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in Journal of the American Veterinary Medical Association
in Journal of the American Veterinary Medical Association
in Journal of the American Veterinary Medical Association
in Journal of the American Veterinary Medical Association

Objective

To determine the usefulness of 5 radiographic projections of the elbow joint for identification of fragmented coronoid process (FCP) and associated secondary degenerative changes in dogs.

Design

Longitudinal clinical study.

Animals

19 dogs suspected of having FCP (7 dogs, 1 elbow joint; 12 dogs, both elbow joints).

Procedure

5 radiographic projections were obtained before and after surgery for all elbow joints on which exploratory arthrotomy was performed because of suspected FCP. Radiographs obtained before surgery were compared with radiographs obtained after surgery and radiographs taken of the excised fragments. Each projection was evalated for its utitility in definitively identifying FCP and 7 specific degenerative changes. Interevaluator agreement, use of each radiographic projection for definitively identifying a feature, and ability of the 4 evaluators to definitively identify a feature were analyzed.

Results

The craniolateral-caudomedial oblique (Cr15L-CdMO) projection had a significantly higher sensitivity for definitively identifying FCP, compared with the other 4 projections. Interevaluator and kappa agreement for the 5 projections did not differ significantly among the 7 degenerative changes evaluated. The radiographic projection with the highest sensitivity and specificity for detection of a particular degenerative change varied by feature.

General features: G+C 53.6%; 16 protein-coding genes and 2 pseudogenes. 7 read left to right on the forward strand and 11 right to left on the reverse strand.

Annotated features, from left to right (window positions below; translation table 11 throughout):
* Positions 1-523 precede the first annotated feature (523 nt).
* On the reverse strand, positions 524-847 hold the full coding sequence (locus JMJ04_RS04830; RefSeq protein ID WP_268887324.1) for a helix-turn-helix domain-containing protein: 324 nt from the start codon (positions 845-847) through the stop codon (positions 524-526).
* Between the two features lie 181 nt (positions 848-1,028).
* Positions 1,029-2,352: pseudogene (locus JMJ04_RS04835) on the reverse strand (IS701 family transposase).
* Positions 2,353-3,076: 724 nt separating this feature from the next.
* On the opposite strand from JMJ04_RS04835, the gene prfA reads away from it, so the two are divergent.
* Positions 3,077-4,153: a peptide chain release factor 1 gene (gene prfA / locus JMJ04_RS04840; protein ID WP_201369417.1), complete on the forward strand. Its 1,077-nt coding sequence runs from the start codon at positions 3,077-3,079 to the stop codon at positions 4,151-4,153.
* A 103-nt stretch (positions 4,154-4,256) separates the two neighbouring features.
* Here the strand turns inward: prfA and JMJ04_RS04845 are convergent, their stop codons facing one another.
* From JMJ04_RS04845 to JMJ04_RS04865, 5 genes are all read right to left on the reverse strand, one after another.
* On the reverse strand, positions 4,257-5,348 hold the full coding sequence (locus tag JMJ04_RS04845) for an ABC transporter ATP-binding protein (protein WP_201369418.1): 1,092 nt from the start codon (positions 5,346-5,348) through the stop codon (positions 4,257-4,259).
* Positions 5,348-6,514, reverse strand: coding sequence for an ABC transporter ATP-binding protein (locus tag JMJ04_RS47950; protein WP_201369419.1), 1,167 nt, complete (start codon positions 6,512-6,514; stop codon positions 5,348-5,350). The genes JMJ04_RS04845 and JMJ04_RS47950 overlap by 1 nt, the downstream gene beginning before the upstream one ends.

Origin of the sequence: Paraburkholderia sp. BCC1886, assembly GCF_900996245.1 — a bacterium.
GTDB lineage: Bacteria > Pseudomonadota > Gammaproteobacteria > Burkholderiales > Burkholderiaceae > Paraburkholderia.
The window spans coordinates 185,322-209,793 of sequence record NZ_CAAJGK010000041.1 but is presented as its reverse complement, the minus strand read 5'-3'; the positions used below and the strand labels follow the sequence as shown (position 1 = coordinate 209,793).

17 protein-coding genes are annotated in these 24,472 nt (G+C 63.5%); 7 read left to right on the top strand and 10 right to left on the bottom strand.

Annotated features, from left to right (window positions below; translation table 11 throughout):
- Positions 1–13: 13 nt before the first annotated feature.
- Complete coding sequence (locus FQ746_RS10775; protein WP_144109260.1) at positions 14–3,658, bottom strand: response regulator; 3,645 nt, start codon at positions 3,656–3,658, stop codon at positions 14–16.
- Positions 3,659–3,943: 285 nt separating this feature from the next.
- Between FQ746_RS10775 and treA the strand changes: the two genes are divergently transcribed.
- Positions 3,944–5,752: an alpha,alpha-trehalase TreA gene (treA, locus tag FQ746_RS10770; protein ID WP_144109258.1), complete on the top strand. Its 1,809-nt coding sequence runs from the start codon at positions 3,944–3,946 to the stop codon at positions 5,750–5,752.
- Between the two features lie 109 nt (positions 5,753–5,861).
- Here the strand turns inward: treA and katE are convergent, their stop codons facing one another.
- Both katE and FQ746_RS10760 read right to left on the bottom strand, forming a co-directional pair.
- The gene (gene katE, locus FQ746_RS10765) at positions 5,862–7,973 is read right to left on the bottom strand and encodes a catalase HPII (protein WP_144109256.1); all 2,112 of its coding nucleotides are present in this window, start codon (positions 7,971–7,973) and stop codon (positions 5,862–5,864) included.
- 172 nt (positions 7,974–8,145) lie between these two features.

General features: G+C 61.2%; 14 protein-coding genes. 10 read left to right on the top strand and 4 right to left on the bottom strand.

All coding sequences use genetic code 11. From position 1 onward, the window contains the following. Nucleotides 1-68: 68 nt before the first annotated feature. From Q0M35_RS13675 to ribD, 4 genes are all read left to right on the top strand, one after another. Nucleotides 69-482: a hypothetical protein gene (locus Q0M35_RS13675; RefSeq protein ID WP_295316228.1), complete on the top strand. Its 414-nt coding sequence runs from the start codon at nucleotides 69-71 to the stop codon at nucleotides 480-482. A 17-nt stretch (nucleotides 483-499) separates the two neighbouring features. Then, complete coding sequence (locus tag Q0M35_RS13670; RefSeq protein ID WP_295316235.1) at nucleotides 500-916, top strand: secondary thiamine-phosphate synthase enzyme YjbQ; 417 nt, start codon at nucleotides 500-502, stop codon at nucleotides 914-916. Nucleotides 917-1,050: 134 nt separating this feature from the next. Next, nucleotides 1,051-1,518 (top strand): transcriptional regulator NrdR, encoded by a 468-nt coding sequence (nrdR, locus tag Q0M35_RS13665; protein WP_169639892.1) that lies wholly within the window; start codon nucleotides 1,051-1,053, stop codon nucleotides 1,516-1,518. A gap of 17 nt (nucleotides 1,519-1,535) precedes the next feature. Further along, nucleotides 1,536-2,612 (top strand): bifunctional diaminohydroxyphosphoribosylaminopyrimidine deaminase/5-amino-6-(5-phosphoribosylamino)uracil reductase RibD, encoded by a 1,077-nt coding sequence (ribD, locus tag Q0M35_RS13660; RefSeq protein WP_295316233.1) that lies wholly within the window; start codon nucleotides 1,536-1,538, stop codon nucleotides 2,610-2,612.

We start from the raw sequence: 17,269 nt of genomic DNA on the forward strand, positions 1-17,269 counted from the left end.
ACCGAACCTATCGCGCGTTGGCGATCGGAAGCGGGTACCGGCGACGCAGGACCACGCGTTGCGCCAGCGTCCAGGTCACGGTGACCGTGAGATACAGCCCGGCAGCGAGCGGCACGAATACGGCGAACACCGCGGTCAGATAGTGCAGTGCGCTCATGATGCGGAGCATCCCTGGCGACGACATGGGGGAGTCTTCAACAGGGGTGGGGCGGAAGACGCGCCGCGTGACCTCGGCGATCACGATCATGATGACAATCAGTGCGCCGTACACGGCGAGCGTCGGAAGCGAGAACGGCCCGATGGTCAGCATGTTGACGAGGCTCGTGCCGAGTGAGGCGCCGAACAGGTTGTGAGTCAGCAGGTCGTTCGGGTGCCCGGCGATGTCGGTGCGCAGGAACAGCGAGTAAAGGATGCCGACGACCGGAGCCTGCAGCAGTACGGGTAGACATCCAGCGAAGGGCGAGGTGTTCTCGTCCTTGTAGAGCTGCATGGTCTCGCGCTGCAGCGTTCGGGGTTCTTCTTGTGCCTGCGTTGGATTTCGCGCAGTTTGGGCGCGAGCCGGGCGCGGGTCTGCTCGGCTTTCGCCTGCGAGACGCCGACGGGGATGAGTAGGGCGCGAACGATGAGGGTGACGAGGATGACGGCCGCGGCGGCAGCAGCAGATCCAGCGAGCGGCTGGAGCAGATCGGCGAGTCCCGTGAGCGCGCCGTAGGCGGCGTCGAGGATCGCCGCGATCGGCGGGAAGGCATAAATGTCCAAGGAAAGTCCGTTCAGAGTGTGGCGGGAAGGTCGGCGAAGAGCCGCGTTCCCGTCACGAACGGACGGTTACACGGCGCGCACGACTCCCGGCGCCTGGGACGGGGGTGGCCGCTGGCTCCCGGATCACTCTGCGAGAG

Clinical Implications

Of the 5 radiographic projections evaluated, the Cr15L-CdMO projection provided the highest sensitivity and was the best projection to use for definitively identifying FCP. The craniocaudal, Cr15L-CdMO, and mediolateral projections most reliably allowed for identification of secondary degenerative changes. (J Am Vet Med Assoc 1999;214:52–58)

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in Journal of the American Veterinary Medical Association